The Shariah Advisory Council (SAC) of Bank Negara Malaysia has taken significant strides in marrying the convenience of modern financial mechanisms like Buy Now Pay Later (BNPL) facilities with the rigorous principles of Shariah law.
Through its comprehensive deliberations during the 220th, 228th, and 231st meetings, the SAC has meticulously sculpted guidelines that harmonise these modern financial solutions with the rich traditions of Islamic finance.
Understanding the SAC rulings
In its 220th meeting on 24th January 2022, the SAC ruled that BNPL facilities are permissible under Shariah principles, provided they adhere to appropriate Shariah contracts. Islamic financial service providers must obtain written approval from their respective Shariah committees to ensure compliance.
Subsequent meetings, the 228th and 231st, clarified that BNPL facilities enabling the purchase of gold and silver must be conducted on a spot basis, with a settlement period of up to T+2. The SAC also emphasised the importance of responsible practices to protect consumers’ financial well-being.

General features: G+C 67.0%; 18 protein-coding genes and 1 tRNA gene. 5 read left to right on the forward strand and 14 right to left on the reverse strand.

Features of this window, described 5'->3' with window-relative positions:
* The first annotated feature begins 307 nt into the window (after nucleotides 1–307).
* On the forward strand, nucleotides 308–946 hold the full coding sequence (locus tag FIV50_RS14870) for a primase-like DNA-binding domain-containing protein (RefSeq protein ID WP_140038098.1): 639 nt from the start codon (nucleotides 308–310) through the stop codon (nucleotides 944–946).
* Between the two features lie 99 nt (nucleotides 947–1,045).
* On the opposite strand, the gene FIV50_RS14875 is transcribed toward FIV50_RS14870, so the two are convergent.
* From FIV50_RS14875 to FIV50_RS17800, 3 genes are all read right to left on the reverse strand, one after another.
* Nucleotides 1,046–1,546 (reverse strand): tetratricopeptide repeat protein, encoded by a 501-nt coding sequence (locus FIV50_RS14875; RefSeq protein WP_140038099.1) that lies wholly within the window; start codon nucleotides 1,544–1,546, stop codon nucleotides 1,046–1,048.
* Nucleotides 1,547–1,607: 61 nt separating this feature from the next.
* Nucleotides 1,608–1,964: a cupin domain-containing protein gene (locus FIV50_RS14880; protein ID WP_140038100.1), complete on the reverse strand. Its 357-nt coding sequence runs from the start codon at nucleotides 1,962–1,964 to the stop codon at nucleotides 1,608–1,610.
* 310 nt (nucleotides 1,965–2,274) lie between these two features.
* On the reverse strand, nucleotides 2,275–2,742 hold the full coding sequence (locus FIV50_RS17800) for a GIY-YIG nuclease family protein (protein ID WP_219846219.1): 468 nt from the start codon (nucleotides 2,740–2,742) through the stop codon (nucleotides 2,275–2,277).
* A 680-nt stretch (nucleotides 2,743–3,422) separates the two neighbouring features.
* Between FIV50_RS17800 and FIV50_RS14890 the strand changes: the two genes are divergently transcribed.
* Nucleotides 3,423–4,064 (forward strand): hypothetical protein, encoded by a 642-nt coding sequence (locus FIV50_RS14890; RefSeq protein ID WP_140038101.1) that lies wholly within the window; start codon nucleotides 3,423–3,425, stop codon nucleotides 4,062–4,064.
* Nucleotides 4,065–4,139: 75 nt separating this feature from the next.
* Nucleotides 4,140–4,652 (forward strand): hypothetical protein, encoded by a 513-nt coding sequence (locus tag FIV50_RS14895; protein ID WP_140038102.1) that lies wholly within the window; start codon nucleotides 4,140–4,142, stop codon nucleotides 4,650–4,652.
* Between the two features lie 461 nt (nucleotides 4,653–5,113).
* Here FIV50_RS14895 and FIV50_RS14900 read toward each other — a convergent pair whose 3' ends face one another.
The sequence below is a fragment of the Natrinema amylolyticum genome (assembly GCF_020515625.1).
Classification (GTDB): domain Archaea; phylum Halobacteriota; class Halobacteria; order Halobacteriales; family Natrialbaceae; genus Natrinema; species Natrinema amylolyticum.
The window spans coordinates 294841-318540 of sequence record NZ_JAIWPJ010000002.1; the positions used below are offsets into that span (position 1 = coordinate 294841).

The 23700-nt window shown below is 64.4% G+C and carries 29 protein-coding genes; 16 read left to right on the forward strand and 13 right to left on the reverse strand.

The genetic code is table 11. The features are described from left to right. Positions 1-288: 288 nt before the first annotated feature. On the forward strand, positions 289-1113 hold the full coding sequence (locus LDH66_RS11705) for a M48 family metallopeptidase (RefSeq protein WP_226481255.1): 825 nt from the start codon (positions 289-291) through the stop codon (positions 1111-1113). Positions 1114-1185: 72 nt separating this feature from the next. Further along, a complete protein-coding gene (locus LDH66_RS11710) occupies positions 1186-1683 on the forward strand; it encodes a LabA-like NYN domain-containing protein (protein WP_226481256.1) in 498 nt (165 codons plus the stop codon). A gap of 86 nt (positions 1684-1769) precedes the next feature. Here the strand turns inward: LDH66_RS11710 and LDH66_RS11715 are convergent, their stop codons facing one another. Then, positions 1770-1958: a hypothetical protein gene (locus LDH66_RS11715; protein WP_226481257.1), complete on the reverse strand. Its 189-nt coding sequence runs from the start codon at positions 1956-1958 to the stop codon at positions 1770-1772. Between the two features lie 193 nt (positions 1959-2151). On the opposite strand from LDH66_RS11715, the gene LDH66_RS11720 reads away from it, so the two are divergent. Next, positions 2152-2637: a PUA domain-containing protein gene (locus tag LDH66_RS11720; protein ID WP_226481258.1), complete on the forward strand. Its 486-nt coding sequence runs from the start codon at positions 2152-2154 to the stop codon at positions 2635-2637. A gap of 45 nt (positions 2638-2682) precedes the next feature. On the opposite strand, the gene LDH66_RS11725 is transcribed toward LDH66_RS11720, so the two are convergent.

These rulings became effective immediately upon publication on Bank Negara Malaysia’s website on 24th January 2024.
They apply to licensed Islamic banks, licensed banks, and licensed investment banks operating under the Islamic Financial Services Act 2013 (IFSA) and the Financial Services Act 2013 (FSA), as well as prescribed institutions governed by the Development Financial Institutions Act 2002 (DFIA).
The context of BNPL facilities
Before delving into the SAC’s rulings, it is crucial to understand the context and significance of BNPL facilities in Malaysia’s financial landscape.
BNPL facilities enable consumers to make purchases, defer payments, or split purchase prices into manageable instalments. From a Shariah perspective, BNPL facilities can be considered extensions of traditional sale contracts, provided they adhere to Shariah principles.
Currently, non-bank BNPL providers operate without regulatory oversight. However, upcoming regulations like the proposed Consumer Credit Act are expected to change this landscape.
BNPL facilities offer several advantages, including expedited merchant settlements and deferred payments, contributing to moderate market growth. While licensed financial institutions have yet to enter the BNPL sector, partnerships with existing non-bank providers hold promise for the future.
Key considerations for Shariah compliance